The Strength of a “Schneerson”
By Rabbi Levi Yitzchok Ginsberg


In connection with Chaf Menachem Av, the yom hilula of HaRav HaKadosh R’ Levi Yitzchak Schneerson, father of the Rebbe Melech HaMoshiach, shlita, I bring you the following stories and anecdotes that typify what Reb Levik stood for. Some are famous, others are less well known. But all contain a powerful moral lesson for the especially trying times in which we live.


We begin with a story that the Rebbe once related (Shabbos Parshas Sisa 5745, non-edited; Toldos Levi Yitzchak, Vol. 1, pp. 155-6), which goes back to the very earliest days of his father’s rabbanus, under the Czar (free translation):


When my father, of blessed memory, ascended the throne of rabbanus in the city of Yeketerinaslav, taking over from the gaon and Chassid, Rabbi Dov Zev, there were some who were not very pleased that they had (again) chosen a Chassidic rav, especially a Lubavitcher, and they began to search for ways to get rid of him.


They did not have to look too far, as his being a Lubavitcher offered them a tried and true precedent: slander!


And so, one fine day the police chief showed up at our house and asked to speak with the rabbi privately.


It is not hard to imagine how frightening this was. In those days, under Czar Nicholas, a personal visit from a police officer was truly cause for concern.


Later, after he had left, my father told us that a complaint had been leveled against him with the authorities, accusing him of being unfit to be rav of such an important city. His crime was as follows: He had been seen drinking mashkeh, arms linked with a shoemaker, and actually dancing with him!


The slanderers had explained to the police chief that in a city as noteworthy as Yeketerinaslav, it was simply not fitting to have a drunken rav who dances with shoemakers in a position of authority. (Under the Czar, a shoemaker was on the bottom rung of society!) Surely, they appealed to him, the first thing to do was to remove him from his position.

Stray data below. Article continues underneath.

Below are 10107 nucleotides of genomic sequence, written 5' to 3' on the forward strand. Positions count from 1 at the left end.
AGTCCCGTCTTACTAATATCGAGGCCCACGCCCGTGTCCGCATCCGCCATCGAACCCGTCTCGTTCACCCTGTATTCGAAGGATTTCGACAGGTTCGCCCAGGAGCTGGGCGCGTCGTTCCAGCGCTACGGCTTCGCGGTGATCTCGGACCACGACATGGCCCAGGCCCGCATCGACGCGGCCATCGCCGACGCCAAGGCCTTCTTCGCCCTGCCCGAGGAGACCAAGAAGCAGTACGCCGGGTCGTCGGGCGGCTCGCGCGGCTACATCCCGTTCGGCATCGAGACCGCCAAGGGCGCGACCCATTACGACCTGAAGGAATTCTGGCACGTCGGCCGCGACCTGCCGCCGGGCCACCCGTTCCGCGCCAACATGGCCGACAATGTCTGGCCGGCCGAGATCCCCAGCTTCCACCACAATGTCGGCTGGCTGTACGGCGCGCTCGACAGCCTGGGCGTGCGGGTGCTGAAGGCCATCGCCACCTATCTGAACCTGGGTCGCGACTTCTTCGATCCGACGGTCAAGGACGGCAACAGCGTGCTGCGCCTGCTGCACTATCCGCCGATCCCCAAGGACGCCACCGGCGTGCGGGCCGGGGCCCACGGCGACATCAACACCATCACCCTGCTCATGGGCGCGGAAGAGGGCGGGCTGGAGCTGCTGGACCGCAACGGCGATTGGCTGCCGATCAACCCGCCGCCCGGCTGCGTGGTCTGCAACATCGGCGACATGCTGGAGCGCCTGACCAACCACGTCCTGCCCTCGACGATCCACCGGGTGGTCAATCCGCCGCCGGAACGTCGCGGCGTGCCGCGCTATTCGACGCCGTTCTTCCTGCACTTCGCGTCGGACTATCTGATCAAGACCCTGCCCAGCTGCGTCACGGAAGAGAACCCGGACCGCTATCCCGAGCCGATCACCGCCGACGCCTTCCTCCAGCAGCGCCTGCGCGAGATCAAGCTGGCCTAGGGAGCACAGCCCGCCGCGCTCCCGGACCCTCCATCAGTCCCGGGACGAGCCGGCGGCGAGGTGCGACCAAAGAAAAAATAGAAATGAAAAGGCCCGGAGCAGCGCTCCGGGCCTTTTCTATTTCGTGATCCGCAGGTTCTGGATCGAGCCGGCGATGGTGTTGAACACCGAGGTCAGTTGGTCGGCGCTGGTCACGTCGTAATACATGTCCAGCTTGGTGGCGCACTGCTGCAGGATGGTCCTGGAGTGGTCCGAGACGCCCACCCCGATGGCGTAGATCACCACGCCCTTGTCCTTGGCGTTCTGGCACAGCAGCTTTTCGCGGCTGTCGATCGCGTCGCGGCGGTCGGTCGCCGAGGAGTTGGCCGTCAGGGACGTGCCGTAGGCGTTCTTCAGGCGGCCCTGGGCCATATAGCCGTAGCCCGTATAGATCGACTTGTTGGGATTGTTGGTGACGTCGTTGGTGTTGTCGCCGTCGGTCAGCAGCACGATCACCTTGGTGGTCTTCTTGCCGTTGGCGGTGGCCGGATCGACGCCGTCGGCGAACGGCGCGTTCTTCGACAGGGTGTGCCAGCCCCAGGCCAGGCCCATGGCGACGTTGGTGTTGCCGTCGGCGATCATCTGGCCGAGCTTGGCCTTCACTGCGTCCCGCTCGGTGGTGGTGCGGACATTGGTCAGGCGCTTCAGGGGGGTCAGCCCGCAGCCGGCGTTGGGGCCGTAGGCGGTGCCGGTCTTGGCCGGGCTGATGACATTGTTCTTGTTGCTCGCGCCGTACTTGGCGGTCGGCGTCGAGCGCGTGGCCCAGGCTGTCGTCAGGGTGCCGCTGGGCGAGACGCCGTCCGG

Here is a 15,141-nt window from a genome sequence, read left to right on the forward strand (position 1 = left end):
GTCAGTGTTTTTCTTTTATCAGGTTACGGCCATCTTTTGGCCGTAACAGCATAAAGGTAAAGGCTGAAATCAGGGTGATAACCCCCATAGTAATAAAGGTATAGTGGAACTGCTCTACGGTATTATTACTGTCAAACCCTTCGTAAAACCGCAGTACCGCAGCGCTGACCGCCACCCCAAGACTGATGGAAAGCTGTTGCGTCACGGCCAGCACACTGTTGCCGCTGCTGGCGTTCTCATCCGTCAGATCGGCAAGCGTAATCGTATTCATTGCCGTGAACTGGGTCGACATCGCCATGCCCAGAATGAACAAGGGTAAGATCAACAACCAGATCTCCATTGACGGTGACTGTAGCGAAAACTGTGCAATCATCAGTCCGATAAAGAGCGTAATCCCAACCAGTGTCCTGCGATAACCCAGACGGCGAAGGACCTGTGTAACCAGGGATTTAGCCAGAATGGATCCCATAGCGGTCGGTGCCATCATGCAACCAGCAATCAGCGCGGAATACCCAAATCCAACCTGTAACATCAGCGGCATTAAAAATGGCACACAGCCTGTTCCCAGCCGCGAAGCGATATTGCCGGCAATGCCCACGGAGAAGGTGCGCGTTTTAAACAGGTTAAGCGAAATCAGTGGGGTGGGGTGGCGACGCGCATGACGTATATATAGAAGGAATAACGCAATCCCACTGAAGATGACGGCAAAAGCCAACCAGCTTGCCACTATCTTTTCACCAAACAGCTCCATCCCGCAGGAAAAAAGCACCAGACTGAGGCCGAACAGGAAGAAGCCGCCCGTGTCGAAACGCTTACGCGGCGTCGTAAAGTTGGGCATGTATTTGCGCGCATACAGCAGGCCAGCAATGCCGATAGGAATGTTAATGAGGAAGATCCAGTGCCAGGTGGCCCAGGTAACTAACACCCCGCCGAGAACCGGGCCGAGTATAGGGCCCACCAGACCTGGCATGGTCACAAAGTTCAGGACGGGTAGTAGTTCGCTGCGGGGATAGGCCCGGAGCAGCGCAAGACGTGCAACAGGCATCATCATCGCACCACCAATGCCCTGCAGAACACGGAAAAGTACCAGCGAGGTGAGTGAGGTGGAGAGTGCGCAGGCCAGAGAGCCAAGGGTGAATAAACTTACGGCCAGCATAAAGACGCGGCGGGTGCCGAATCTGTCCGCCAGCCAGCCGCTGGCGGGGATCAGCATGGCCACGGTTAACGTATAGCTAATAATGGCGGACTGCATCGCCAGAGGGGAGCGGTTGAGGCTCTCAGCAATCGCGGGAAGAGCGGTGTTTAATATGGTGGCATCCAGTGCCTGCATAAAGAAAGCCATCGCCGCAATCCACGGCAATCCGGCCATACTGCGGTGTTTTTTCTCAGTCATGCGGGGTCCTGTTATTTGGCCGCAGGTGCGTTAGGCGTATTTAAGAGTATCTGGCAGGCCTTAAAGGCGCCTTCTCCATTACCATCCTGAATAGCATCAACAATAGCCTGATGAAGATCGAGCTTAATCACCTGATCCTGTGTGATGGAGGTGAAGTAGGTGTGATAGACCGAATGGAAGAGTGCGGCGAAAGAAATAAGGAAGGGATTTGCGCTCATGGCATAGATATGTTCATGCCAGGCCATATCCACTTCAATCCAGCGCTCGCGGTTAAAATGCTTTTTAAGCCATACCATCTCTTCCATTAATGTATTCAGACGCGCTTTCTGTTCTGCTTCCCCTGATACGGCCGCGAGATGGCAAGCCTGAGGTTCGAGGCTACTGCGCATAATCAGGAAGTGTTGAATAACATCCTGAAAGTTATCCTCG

In truth, their slander had a basis in fact. Even many years before, the charges that had been leveled against the Alter Rebbe, that he was a rebel who wished to be king, etc., had also been somewhat truthful. Did not the Alter Rebbe possess an extreme love and yearning for HaKadosh Baruch Hu (malchus, kingship), and an overwhelming desire to unite with Him? Similarly, the slander against my father also had a basis in fact.


This is what had happened: The particular shoemaker in question was not just any old shoemaker; he was a Chassid who was very learned in Chassidus and devoted to avoda. However, for reasons of livelihood, he had been forced to become a shoemaker to support his family.


(In those days, not all Chassidim were affluent, or even moderately well to do. Halevai that in this country all the Chassidim will be wealthy!)


In any event, whenever it was Yud-Tes Kislev or Purim or the like, and a Chassidic farbrengen was held, the shoemaker would always attend.


On these occasions a little mashkeh would be imbibed by all, in keeping with the Chassidic saying, “The wheels must be greased.” Also, in the course of these farbrengens the Chassidim would naturally get up and dance. So, in effect, my father really did dance with a shoemaker after drinking mashkeh, which is what he was accused of…


On another occasion the Rebbe described a later and more difficult period in his father’s life, after the Communists had taken over. By then the charge of dancing with a shoemaker wouldn’t have been so terrible, as in the Soviet paradise, being a shoemaker - a respectable member of the proletariat - was an honored profession. No, this time he was accused of even greater offenses.


On 18 Nissan 5743 (Hisvaaduyos, Vol. 3, non-edited; Toldos Levi Yitzchak, Vol. 1) the Rebbe related (free translation):


I would like to tell a story about an event connected with my father, which for various reasons is not so well known. The story reveals the true capacity of the Jew if he only resolves to stand strong - not in the sense of “my power and the strength of my hand,” G-d forbid, but empowered with the strength and courage of “And behold, G-d stands over him,” with which he strives to fulfill G-d’s command and Divine mission in life.


The event in question involved flour and matzos for Pesach, and my father’s stance against even the slightest possibility of chametz.


It was in the early years of the present Soviet regime, when all commerce and business throughout the country had already been nationalized. Accordingly, all of the mills and matza bakeries were run by the government and supervised by its representatives.


When it came time to collect all the flour in a central location prior to transport to the bakeries, the government turned to my father. First of all, he was one of the few rabbanim left, and the authorities knew about him and were aware that he had given his hechsher to the flour in previous years. Furthermore, the city in which he lived was in southern Russia, where most of the wheat was grown.